Thursday, 12 July 2012

Bite the Bullet.


Well, it has been a sunny day today and, although not especially warm, it has been a good, drying day. Having looked at the weather forecast at 6.30pm the farmer came to a decision, went out and cut the paddock, where the grass was very long and had long gone to seed.

This is the field he likes to make hay from - a little bit of hay is lovely to have in in the Winter for a sheep that is a bit off colour. He has been 'champing at the bit' for days to get it done but there have not been two fine days together. Will there be now?

Well, that is anybody's guess. The forecast says that tomorrow's promised rain will not get as far up-country as us, so it is a risk he just has to take before the whole crop is spoiled. After all, it is only one field, so it is worth taking the risk. So please keep your fingers crossed that he manages to get the field of hay in before the next lot of rain reaches us.

This morning I watched from the bathroom window and counted twenty pheasants stripping the seeds off the long grass. Now it is laid on the ground, so it is easier for them to feed I suppose. If there are any babies around then we haven't seen them, but it would be nice to think that one or two of the pheasants have managed to rear a family in spite of the rain.

11 comments:

Joanne said...

You remind us in little bits of the vagaries of farming. The drought here and your rain is making a bad year for farming. I hope your sheep get their lovely little bit of hay in the winter.

angryparsnip said...

Fingers crossed !

We are hoping for rain, we only have two very small windows for rain here. The nourishing winter rains and our summer monsoon. So when we see the rain clouds we rejoice.
Have you had any summer ?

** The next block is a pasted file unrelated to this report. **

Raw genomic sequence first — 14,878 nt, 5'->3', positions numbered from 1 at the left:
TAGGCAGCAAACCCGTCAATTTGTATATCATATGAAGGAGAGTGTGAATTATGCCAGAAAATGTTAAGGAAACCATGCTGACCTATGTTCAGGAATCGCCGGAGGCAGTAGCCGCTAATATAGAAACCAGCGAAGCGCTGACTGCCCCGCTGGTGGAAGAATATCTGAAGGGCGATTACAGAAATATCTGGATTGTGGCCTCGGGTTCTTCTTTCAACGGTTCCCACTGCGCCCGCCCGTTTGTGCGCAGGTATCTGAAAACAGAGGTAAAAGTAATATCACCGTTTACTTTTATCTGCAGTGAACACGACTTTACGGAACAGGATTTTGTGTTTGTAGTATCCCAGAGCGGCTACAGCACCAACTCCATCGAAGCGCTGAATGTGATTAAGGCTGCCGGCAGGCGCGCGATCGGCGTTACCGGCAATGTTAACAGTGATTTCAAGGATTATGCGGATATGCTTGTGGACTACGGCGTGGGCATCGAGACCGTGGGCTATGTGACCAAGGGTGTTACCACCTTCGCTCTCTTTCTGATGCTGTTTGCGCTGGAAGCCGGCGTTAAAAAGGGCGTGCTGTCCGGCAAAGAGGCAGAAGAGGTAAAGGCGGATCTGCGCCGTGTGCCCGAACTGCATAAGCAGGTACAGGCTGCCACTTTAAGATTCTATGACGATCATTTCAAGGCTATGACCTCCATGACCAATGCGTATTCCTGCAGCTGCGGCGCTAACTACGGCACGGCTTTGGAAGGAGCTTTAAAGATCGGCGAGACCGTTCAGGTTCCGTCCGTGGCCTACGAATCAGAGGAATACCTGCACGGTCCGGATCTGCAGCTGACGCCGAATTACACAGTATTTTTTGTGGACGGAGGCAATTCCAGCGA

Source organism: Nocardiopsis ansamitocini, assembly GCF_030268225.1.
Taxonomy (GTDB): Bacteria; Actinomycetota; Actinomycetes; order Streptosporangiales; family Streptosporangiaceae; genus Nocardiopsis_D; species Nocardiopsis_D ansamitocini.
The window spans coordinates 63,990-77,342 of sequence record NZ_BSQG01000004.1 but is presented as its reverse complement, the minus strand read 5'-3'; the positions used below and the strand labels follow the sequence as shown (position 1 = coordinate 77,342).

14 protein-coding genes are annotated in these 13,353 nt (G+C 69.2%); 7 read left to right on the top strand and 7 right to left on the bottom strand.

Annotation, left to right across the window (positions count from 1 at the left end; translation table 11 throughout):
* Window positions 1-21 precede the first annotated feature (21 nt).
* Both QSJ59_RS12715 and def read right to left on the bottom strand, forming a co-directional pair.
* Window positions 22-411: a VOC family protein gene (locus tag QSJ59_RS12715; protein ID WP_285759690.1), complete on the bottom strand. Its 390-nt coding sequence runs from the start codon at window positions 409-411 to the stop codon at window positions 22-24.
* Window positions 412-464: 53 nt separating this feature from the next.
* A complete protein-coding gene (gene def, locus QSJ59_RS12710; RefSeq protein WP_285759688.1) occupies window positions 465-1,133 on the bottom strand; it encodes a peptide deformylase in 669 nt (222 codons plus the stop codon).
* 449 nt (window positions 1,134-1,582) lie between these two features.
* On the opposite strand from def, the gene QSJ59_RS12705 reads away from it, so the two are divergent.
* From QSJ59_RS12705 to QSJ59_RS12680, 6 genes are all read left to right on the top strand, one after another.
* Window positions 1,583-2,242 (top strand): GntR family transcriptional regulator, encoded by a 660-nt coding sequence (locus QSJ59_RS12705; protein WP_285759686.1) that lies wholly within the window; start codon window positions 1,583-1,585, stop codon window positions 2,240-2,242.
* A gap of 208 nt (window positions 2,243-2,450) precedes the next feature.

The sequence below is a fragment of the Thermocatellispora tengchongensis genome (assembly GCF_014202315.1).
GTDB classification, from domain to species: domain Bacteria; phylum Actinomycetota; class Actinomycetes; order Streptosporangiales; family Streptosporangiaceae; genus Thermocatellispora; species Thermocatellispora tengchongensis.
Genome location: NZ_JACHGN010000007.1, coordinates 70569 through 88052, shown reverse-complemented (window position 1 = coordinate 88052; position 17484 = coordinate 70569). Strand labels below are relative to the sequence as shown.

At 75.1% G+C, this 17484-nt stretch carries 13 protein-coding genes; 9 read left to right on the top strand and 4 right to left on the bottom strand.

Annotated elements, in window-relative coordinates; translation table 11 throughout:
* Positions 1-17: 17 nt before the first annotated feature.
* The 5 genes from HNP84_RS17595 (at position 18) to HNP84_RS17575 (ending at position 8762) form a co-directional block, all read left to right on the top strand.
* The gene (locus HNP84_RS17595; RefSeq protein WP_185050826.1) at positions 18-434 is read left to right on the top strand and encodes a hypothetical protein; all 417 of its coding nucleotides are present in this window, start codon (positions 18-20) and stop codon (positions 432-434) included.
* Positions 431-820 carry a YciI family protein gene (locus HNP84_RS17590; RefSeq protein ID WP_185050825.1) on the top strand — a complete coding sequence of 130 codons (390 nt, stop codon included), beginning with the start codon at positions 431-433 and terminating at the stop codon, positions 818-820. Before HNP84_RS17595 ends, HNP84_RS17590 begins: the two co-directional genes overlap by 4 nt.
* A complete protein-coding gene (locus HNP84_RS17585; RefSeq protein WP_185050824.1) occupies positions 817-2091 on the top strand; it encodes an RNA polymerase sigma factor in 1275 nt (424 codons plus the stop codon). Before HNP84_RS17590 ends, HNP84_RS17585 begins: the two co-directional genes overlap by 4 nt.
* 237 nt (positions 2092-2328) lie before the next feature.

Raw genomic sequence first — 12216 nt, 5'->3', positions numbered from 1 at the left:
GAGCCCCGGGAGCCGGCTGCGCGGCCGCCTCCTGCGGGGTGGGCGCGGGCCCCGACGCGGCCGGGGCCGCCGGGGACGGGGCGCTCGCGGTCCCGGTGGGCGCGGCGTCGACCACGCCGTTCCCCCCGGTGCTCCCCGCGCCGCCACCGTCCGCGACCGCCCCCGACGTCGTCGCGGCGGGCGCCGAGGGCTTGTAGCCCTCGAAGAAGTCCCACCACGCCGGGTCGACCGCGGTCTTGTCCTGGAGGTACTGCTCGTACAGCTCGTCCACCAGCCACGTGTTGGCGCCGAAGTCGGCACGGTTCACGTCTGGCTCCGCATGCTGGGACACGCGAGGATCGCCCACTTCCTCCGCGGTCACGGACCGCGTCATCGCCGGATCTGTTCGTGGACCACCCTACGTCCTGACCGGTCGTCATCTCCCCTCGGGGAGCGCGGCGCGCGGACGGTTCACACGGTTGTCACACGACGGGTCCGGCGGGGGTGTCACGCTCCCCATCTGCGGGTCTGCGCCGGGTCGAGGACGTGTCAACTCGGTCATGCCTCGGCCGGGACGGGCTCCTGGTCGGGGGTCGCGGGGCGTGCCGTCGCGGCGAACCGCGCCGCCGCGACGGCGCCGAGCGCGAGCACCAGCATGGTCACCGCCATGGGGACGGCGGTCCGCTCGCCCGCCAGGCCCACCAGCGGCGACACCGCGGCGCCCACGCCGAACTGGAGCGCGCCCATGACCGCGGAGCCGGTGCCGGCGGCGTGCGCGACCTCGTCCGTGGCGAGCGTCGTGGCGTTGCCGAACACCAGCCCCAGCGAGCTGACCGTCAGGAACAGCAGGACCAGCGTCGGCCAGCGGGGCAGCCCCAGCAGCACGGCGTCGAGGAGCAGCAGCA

cheers, parsnip

Rachel said...

Good luck is all I can say!

Heather said...

We had a lovely sunny morning today but soon after lunch it began to rain and has probably not stopped. I will do my utmost to hang on to it and not let it travel north until your hay is dry!

Dartford Warbler said...

Everything crossed for the Farmer`s hay crop.

Down here, the grass in hay fields is long and ready to cut, but there has been NO break in the rain for weeks.I have ordered some old (2011) hay from our hay merchant and will be interested in his news from the farms that supply him. Forage for this coming winter is a worry.

Penny said...

All so different to us, although we are in winter and have had, thank goodness lots of rain, it all began rather late and so not as much growth early as we had hoped. We find our weather forcasters not terribly good,with all the technology at their finger tips one would think it should be better.

rkbsnana said...

No hay around here at all. Every bit of grass has been eaten by the livestock with not enough rain to grow more.

Bovey Belle said...

Fingers crossed you get your hay in Pat. We passed several farms which had cut for hay, in desperation, on our way back from Hay-on-Wye on Wednesday. As we drove by . . . it was pouring with rain again.

It sounds dire wherever folks are for winter forage this year - either burned to a crisp or floating.

Mary said...

Sorry the awful weather seems to continue and much of Britain seems to be waterlogged from what I read. Hope the hay can be rescued and will be stored for the Winter sheep diet!

Here it's so opposite - a drought again this year and terribly high temps. continuing - although I must admit this week has been cooler and mostly cloudy so a little relief before the temps. climb back into the 90's. My garden is sad and dreary looking. Hubby mowed the now brown grass yesterday, and we had to cut down a small fir tree which died while we were in Africa.

Bet your pheasants enjoyed the unexpected feast at their feet - hope you spot some babies soon.

Happy weekend Pat.
Mary

MorningAJ said...

Fingers crossed for fine weather.

The Weaver of Grass said...

Thank you for the good wishes. So far it haskept dry but outside it begins to look very much like rain to me - so we shall have to wait and see.